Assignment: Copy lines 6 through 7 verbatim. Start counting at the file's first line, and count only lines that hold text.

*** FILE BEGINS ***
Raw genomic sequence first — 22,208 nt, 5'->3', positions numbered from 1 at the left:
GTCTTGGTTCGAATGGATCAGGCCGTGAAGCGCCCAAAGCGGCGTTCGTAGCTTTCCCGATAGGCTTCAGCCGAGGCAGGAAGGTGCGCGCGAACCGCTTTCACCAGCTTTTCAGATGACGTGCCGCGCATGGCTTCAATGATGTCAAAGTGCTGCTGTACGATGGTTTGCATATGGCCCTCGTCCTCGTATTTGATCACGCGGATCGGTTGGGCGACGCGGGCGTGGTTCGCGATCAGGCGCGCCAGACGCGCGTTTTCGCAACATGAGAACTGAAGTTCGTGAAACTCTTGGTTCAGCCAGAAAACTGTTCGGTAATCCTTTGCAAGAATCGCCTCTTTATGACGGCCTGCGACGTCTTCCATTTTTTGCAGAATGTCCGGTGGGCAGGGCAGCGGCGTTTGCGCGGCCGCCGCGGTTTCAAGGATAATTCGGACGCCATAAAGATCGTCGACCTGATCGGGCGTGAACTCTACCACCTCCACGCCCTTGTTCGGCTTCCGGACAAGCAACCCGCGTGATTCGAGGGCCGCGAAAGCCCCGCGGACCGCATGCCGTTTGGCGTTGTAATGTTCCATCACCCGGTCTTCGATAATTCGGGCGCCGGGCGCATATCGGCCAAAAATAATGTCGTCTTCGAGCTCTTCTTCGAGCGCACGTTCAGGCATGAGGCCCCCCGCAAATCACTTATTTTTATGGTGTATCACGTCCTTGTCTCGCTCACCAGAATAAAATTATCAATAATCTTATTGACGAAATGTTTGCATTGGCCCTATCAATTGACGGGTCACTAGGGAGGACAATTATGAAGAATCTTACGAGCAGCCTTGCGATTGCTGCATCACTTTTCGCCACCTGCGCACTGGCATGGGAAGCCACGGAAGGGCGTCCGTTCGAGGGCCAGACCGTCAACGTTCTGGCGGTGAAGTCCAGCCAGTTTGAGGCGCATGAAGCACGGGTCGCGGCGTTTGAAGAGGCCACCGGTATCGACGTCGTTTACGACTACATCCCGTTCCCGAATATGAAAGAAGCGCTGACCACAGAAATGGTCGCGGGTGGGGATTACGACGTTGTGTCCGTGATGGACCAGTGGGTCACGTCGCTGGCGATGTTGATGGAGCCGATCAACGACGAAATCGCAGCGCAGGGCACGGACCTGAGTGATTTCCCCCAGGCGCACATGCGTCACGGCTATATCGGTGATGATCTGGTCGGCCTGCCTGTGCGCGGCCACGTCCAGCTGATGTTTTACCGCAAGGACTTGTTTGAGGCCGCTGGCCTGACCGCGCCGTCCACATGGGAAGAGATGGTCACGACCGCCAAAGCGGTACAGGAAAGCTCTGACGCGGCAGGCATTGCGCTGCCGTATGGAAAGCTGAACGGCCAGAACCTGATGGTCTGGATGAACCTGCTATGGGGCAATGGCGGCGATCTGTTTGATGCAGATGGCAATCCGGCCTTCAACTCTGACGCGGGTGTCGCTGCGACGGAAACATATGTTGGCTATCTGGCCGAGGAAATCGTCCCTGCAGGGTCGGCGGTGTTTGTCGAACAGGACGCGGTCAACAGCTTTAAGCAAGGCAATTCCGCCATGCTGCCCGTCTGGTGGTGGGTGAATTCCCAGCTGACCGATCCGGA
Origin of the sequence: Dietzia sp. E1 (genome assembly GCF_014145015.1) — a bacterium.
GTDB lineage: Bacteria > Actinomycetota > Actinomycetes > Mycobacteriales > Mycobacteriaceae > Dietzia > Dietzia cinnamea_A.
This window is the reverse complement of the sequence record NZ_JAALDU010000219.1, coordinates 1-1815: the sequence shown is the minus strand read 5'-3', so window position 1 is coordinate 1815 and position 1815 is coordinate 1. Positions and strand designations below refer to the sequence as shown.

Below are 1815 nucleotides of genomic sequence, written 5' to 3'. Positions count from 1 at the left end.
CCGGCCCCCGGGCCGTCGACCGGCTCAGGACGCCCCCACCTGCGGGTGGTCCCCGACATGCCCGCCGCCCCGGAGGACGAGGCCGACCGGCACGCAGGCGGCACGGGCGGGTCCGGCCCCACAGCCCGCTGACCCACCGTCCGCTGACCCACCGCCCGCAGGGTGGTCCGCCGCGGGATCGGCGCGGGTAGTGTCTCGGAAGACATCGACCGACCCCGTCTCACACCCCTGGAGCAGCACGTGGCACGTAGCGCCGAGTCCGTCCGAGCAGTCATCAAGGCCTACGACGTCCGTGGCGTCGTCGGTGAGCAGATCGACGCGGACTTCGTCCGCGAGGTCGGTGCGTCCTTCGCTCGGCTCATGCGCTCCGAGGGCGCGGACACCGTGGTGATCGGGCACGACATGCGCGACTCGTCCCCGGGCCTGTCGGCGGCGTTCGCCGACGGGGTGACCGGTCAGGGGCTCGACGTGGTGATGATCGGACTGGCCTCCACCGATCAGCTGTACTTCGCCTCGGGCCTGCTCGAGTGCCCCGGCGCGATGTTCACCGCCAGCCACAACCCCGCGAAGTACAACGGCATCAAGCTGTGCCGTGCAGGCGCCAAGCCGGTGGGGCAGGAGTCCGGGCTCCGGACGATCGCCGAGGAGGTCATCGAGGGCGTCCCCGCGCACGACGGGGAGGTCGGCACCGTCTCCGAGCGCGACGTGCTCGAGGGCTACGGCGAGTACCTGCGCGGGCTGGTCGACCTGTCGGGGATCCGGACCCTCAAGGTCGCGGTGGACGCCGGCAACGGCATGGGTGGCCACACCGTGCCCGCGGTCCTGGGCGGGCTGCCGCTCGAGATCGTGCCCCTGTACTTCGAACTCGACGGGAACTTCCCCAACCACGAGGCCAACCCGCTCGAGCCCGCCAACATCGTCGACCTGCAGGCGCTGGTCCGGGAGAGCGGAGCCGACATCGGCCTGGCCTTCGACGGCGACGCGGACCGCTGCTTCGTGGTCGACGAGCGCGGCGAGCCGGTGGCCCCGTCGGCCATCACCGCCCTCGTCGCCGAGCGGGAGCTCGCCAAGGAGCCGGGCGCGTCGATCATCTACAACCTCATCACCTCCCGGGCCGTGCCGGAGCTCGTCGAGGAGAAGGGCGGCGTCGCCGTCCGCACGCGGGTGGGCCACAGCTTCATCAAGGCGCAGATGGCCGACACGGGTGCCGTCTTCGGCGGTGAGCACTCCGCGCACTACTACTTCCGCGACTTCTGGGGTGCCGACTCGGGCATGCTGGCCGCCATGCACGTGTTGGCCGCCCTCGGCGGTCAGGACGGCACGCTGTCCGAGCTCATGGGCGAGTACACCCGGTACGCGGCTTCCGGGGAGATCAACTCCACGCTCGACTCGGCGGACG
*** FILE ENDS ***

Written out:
Below are 1815 nucleotides of genomic sequence, written 5' to 3'. Positions count from 1 at the left end.
CCGGCCCCCGGGCCGTCGACCGGCTCAGGACGCCCCCACCTGCGGGTGGTCCCCGACATGCCCGCCGCCCCGGAGGACGAGGCCGACCGGCACGCAGGCGGCACGGGCGGGTCCGGCCCCACAGCCCGCTGACCCACCGTCCGCTGACCCACCGCCCGCAGGGTGGTCCGCCGCGGGATCGGCGCGGGTAGTGTCTCGGAAGACATCGACCGACCCCGTCTCACACCCCTGGAGCAGCACGTGGCACGTAGCGCCGAGTCCGTCCGAGCAGTCATCAAGGCCTACGACGTCCGTGGCGTCGTCGGTGAGCAGATCGACGCGGACTTCGTCCGCGAGGTCGGTGCGTCCTTCGCTCGGCTCATGCGCTCCGAGGGCGCGGACACCGTGGTGATCGGGCACGACATGCGCGACTCGTCCCCGGGCCTGTCGGCGGCGTTCGCCGACGGGGTGACCGGTCAGGGGCTCGACGTGGTGATGATCGGACTGGCCTCCACCGATCAGCTGTACTTCGCCTCGGGCCTGCTCGAGTGCCCCGGCGCGATGTTCACCGCCAGCCACAACCCCGCGAAGTACAACGGCATCAAGCTGTGCCGTGCAGGCGCCAAGCCGGTGGGGCAGGAGTCCGGGCTCCGGACGATCGCCGAGGAGGTCATCGAGGGCGTCCCCGCGCACGACGGGGAGGTCGGCACCGTCTCCGAGCGCGACGTGCTCGAGGGCTACGGCGAGTACCTGCGCGGGCTGGTCGACCTGTCGGGGATCCGGACCCTCAAGGTCGCGGTGGACGCCGGCAACGGCATGGGTGGCCACACCGTGCCCGCGGTCCTGGGCGGGCTGCCGCTCGAGATCGTGCCCCTGTACTTCGAACTCGACGGGAACTTCCCCAACCACGAGGCCAACCCGCTCGAGCCCGCCAACATCGTCGACCTGCAGGCGCTGGTCCGGGAGAGCGGAGCCGACATCGGCCTGGCCTTCGACGGCGACGCGGACCGCTGCTTCGTGGTCGACGAGCGCGGCGAGCCGGTGGCCCCGTCGGCCATCACCGCCCTCGTCGCCGAGCGGGAGCTCGCCAAGGAGCCGGGCGCGTCGATCATCTACAACCTCATCACCTCCCGGGCCGTGCCGGAGCTCGTCGAGGAGAAGGGCGGCGTCGCCGTCCGCACGCGGGTGGGCCACAGCTTCATCAAGGCGCAGATGGCCGACACGGGTGCCGTCTTCGGCGGTGAGCACTCCGCGCACTACTACTTCCGCGACTTCTGGGGTGCCGACTCGGGCATGCTGGCCGCCATGCACGTGTTGGCCGCCCTCGGCGGTCAGGACGGCACGCTGTCCGAGCTCATGGGCGAGTACACCCGGTACGCGGCTTCCGGGGAGATCAACTCCACGCTCGACTCGGCGGACG